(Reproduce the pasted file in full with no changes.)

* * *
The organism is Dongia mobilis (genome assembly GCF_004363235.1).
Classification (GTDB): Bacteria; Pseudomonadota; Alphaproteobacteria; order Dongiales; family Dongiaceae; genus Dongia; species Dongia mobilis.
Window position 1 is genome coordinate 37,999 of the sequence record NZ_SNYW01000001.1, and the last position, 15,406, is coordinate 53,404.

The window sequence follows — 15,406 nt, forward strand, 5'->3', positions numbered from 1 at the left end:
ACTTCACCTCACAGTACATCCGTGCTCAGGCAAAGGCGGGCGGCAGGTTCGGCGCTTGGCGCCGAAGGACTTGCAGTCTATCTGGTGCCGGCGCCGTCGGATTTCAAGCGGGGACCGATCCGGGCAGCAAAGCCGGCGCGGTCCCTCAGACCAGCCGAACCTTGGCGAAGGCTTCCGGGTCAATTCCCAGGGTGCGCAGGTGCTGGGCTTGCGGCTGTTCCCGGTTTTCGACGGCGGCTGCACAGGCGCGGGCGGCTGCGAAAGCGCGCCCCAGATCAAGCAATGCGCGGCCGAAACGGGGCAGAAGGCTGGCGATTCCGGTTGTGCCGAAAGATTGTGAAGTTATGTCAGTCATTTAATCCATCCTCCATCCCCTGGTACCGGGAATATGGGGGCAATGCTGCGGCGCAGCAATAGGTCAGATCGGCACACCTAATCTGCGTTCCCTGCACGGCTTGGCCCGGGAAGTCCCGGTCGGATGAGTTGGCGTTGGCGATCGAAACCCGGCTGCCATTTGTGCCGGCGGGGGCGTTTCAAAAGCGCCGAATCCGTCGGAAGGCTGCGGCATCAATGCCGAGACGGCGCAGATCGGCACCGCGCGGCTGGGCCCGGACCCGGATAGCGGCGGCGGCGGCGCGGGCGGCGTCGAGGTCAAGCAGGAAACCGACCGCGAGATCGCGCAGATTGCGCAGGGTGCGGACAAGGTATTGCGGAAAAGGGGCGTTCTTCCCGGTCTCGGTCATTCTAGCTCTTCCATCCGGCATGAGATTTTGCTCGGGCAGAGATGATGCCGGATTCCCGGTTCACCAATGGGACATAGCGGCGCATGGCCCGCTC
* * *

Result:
The organism is Dongia mobilis (genome assembly GCF_004363235.1).
Classification (GTDB): Bacteria; Pseudomonadota; Alphaproteobacteria; order Dongiales; family Dongiaceae; genus Dongia; species Dongia mobilis.
Window position 1 is genome coordinate 37,999 of the sequence record NZ_SNYW01000001.1, and the last position, 15,406, is coordinate 53,404.

The window sequence follows — 15,406 nt, forward strand, 5'->3', positions numbered from 1 at the left end:
ACTTCACCTCACAGTACATCCGTGCTCAGGCAAAGGCGGGCGGCAGGTTCGGCGCTTGGCGCCGAAGGACTTGCAGTCTATCTGGTGCCGGCGCCGTCGGATTTCAAGCGGGGACCGATCCGGGCAGCAAAGCCGGCGCGGTCCCTCAGACCAGCCGAACCTTGGCGAAGGCTTCCGGGTCAATTCCCAGGGTGCGCAGGTGCTGGGCTTGCGGCTGTTCCCGGTTTTCGACGGCGGCTGCACAGGCGCGGGCGGCTGCGAAAGCGCGCCCCAGATCAAGCAATGCGCGGCCGAAACGGGGCAGAAGGCTGGCGATTCCGGTTGTGCCGAAAGATTGTGAAGTTATGTCAGTCATTTAATCCATCCTCCATCCCCTGGTACCGGGAATATGGGGGCAATGCTGCGGCGCAGCAATAGGTCAGATCGGCACACCTAATCTGCGTTCCCTGCACGGCTTGGCCCGGGAAGTCCCGGTCGGATGAGTTGGCGTTGGCGATCGAAACCCGGCTGCCATTTGTGCCGGCGGGGGCGTTTCAAAAGCGCCGAATCCGTCGGAAGGCTGCGGCATCAATGCCGAGACGGCGCAGATCGGCACCGCGCGGCTGGGCCCGGACCCGGATAGCGGCGGCGGCGGCGCGGGCGGCGTCGAGGTCAAGCAGGAAACCGACCGCGAGATCGCGCAGATTGCGCAGGGTGCGGACAAGGTATTGCGGAAAAGGGGCGTTCTTCCCGGTCTCGGTCATTCTAGCTCTTCCATCCGGCATGAGATTTTGCTCGGGCAGAGATGATGCCGGATTCCCGGTTCACCAATGGGACATAGCGGCGCATGGCCCGCTC